China has hoisted its flag on the moon 50 years after it was hoisted there by US. A photo released by China’s National Space Administration shows a five-star red Chinese flag on the surface of the moon, where there is no wind at all.
These images are taken from the camera mounted on the robotic spacecraft Chang Five. The vehicle then left the moon on Thursday with samples of moon rocks. Flags could not be hoisted on the moon in two previous Chinese lunar missions.
The United States hoisted its first flag on the moon in 1969 during the Apollo 11 manned mission. In the subsequent missions, five flags were hoisted on the land of the moon until 1972.
In 2012, NASA said that all five flags were still visible in satellite images, but media reports suggested that the sun’s glare may have caused them to lose their color and they have turned white.
China’s state-run newspaper Global Times writes that the Chinese flag is a reminder of the excitement generated during the US Apollo missions.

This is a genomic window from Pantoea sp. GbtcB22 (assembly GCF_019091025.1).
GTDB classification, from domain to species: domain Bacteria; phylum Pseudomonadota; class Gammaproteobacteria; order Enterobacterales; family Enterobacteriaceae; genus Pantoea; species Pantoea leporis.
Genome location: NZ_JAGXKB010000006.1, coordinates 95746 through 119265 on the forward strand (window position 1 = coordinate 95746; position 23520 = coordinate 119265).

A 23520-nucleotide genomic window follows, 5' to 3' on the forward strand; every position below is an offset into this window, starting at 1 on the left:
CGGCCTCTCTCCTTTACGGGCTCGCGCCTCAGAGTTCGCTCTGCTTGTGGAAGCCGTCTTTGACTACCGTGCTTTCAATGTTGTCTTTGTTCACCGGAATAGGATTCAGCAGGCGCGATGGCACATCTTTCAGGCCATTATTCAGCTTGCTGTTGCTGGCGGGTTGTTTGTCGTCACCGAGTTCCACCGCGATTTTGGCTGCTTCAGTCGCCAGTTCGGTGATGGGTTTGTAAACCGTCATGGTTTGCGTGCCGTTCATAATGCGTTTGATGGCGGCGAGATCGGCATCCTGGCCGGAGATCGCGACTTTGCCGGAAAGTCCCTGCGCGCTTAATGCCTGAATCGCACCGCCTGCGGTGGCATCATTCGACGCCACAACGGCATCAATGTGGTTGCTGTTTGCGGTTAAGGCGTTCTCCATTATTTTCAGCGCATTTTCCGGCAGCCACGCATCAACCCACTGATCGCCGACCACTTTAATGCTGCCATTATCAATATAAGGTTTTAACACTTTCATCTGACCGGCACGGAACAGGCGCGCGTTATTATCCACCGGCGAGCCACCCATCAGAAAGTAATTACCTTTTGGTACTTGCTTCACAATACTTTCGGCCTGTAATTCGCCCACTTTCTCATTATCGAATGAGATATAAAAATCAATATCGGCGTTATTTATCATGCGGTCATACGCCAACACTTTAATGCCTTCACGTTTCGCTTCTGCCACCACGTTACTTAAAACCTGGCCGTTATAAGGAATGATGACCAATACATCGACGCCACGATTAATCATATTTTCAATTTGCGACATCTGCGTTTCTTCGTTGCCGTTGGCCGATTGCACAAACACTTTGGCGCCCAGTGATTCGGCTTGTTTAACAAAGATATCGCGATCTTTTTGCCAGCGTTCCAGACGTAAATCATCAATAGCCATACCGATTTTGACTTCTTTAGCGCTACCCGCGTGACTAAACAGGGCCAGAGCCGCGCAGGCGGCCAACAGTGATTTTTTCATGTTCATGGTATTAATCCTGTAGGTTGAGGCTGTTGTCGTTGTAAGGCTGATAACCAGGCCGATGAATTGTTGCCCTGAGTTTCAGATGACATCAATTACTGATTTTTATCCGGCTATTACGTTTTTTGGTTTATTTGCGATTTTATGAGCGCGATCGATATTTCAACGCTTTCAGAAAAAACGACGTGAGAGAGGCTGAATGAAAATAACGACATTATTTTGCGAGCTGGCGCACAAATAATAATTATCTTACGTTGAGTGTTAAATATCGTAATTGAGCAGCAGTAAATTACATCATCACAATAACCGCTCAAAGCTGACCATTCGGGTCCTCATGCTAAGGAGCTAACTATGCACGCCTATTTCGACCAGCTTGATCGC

Chang Five Moon’s soil and rock samples have been taken to China’s Lunar Orbiter, 15 kilometers above the moon’s surface, which will be enclosed in a module and dumped in the Mongolia region of China.
The Chinese flag made of cloth is 2 meters wide and 90 centimeters long and weighs one kilogram. Project leader Li Yunfeng told the Global Times that all parts of the flag have been given features that keep them safe even in cold temperatures.
Project developer Cheng Chang said, “No ordinary national flag used on Earth will be able to withstand the harsh atmosphere of the moon.”
The Chinese national flag was spotted during the first Chinese mission to the moon, Cheng Three, during which Lander and Rover posed for pictures. Chief Four Lander and Rover took the flag to the dark side of the moon in 2019.
In both cases, however, the flag was not made of cloth at the time.
The Chang Five mission is the seventh successful landing on the Chinese moon in the last seven years.